Lasting a mere 25 minutes - really a few minutes less than that by the time each Moon is fully into view or before it leaves view - there is not a lot of time to see it. But, there will be plenty of time to view and share this event.
Passers-by of nearby shops plus people driving by on the streets saw my 4" f/15 scope, and it piqued their curiosity, so they came in to learn more. My attached photo shows probably less than half of the people we catered to last night.
People are surprised that they can see stars during the day that are not the Sun. “What? Really? How is that possible?” It is possible because bright stars are... well, bright! The trick is that you need to know the exact spot to look, because you won't have the crutch of a dark sky to make the star's contrast with the sky as obvious.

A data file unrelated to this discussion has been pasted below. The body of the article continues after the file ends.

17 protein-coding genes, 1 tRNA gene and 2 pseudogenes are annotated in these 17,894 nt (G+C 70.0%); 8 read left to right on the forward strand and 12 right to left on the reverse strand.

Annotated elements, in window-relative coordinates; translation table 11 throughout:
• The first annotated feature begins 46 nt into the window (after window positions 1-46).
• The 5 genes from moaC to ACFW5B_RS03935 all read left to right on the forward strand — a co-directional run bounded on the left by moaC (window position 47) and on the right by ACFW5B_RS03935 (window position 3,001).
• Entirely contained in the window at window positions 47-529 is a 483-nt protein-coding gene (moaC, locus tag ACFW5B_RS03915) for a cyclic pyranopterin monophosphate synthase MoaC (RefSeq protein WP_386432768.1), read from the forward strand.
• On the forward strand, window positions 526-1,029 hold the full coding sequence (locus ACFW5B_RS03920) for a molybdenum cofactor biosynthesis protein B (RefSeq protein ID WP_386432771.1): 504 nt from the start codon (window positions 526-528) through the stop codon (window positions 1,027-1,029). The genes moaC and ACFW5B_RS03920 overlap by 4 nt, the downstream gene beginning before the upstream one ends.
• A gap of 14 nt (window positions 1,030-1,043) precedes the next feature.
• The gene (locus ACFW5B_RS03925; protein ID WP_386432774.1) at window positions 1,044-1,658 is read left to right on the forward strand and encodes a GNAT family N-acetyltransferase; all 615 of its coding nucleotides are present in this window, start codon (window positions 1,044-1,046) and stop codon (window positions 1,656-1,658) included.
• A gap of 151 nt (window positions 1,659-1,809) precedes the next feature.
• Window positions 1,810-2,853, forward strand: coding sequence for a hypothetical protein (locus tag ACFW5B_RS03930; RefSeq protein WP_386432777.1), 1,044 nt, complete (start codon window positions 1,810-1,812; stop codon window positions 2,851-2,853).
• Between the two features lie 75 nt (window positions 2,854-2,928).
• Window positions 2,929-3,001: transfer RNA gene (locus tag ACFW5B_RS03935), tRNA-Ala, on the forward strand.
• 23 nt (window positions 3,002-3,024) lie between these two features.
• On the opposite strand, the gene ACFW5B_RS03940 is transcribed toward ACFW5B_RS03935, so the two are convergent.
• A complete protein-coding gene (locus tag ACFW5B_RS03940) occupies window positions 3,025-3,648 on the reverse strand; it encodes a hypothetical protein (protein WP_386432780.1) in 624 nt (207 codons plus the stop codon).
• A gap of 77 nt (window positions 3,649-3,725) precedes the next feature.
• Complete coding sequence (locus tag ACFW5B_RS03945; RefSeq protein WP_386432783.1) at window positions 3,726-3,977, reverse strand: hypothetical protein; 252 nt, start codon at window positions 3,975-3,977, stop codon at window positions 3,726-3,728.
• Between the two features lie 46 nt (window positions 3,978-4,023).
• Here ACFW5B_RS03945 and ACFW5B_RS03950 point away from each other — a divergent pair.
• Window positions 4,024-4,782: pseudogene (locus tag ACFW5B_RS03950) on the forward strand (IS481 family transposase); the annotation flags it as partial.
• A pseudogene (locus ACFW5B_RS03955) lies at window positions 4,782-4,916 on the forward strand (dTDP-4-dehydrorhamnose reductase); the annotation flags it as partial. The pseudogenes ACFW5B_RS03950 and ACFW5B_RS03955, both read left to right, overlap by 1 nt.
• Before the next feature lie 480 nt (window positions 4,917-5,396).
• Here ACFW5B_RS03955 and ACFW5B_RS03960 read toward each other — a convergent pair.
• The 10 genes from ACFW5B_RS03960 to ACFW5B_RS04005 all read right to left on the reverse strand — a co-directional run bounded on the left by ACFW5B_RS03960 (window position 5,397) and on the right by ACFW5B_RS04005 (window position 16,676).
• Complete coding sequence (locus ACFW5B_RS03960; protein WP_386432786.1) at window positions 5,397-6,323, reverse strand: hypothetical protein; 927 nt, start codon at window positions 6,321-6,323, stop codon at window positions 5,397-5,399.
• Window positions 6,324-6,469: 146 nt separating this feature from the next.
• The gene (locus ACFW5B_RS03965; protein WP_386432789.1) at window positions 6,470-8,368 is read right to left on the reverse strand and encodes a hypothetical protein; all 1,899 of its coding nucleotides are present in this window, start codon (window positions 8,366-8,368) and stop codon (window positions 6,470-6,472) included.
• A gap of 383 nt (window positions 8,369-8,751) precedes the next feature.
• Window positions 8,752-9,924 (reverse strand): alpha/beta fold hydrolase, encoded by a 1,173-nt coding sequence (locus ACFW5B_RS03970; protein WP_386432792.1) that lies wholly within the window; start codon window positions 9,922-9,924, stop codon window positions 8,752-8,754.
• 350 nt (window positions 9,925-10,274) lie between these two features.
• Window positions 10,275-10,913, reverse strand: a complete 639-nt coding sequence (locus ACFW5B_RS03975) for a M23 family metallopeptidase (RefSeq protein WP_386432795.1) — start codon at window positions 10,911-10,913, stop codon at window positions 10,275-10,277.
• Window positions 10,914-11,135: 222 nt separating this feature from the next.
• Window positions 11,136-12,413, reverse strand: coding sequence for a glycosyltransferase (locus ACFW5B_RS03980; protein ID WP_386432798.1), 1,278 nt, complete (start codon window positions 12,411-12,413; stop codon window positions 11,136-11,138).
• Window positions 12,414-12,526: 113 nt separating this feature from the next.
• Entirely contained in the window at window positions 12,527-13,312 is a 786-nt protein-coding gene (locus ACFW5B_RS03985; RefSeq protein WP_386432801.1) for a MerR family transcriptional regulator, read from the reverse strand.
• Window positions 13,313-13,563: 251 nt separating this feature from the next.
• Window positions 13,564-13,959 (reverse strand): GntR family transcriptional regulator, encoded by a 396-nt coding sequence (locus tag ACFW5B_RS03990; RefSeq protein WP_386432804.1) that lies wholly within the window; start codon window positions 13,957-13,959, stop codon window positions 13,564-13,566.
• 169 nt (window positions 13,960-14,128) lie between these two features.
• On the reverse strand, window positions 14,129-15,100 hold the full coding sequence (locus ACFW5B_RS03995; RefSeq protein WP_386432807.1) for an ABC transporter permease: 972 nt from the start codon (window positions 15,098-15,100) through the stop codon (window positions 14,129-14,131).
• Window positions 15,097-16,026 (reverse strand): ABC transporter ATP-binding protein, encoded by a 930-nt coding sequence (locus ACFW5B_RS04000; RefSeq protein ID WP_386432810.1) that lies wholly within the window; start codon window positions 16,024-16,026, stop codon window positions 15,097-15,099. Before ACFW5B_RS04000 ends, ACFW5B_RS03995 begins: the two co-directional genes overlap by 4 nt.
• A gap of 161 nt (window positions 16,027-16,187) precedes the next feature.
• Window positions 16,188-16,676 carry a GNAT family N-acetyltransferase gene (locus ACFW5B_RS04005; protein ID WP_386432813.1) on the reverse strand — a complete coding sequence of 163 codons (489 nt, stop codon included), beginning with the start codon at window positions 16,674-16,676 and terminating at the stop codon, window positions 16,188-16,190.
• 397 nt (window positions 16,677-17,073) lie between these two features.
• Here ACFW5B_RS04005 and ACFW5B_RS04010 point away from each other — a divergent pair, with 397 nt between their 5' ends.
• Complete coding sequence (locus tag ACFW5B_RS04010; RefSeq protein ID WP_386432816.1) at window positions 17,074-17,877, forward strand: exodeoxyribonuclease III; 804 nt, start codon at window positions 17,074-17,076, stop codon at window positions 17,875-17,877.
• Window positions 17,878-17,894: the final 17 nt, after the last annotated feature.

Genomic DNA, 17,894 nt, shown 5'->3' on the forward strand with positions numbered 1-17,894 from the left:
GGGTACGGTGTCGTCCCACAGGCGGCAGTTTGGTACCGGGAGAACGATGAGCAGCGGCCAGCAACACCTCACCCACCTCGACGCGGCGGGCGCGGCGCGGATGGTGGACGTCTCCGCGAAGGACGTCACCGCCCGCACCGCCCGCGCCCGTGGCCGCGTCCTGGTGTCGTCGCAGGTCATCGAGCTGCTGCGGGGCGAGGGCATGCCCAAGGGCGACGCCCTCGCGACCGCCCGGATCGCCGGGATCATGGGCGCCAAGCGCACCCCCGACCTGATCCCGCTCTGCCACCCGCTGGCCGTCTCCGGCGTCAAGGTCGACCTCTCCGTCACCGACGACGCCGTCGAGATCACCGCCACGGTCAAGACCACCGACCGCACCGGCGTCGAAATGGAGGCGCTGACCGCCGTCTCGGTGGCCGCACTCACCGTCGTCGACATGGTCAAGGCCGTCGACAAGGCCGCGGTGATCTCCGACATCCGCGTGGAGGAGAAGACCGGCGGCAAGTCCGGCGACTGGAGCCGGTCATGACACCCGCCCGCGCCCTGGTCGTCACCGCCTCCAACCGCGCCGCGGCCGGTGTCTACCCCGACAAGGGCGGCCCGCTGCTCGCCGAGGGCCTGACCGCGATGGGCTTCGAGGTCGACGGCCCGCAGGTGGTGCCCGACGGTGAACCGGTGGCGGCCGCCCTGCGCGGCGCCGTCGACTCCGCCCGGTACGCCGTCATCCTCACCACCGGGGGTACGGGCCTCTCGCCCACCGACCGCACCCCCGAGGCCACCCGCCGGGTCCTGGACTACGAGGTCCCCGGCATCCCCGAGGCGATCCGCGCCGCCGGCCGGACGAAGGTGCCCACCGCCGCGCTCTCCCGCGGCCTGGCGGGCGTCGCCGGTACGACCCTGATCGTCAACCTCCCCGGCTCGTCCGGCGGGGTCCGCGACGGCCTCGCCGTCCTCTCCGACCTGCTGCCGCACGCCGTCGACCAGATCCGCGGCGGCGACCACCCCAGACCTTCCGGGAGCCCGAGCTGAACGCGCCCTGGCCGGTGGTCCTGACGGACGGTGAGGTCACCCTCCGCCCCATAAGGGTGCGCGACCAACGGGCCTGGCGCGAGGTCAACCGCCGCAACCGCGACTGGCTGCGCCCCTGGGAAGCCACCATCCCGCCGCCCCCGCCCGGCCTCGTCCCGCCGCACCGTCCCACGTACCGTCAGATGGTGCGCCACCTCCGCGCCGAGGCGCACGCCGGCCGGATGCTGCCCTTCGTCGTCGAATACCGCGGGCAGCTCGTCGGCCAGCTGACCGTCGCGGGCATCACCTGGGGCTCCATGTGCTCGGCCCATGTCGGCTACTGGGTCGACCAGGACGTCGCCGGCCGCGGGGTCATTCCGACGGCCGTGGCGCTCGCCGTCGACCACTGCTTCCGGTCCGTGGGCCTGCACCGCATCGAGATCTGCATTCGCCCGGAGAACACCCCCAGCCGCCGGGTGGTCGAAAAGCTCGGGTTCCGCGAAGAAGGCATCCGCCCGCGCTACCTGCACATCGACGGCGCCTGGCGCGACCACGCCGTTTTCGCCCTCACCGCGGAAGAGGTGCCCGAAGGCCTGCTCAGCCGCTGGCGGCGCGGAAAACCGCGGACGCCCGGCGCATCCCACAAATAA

Sometimes memes go around stating things that are... well let's just say they are designed to get people to think, "WHAT?! OMG!!" But the facts... they are usually thrown by the wayside. Here's one example.
Members of the Kankakee Area Stargazers, the Kankakee Valley Theater Association, other members of the community, artist-in-residence for Kankakee Brandi Burgess and I put together a show for about 55 audience members at the Willowhaven Interpretive Center east of the Kankakee / Bradley / Bourbonnais area.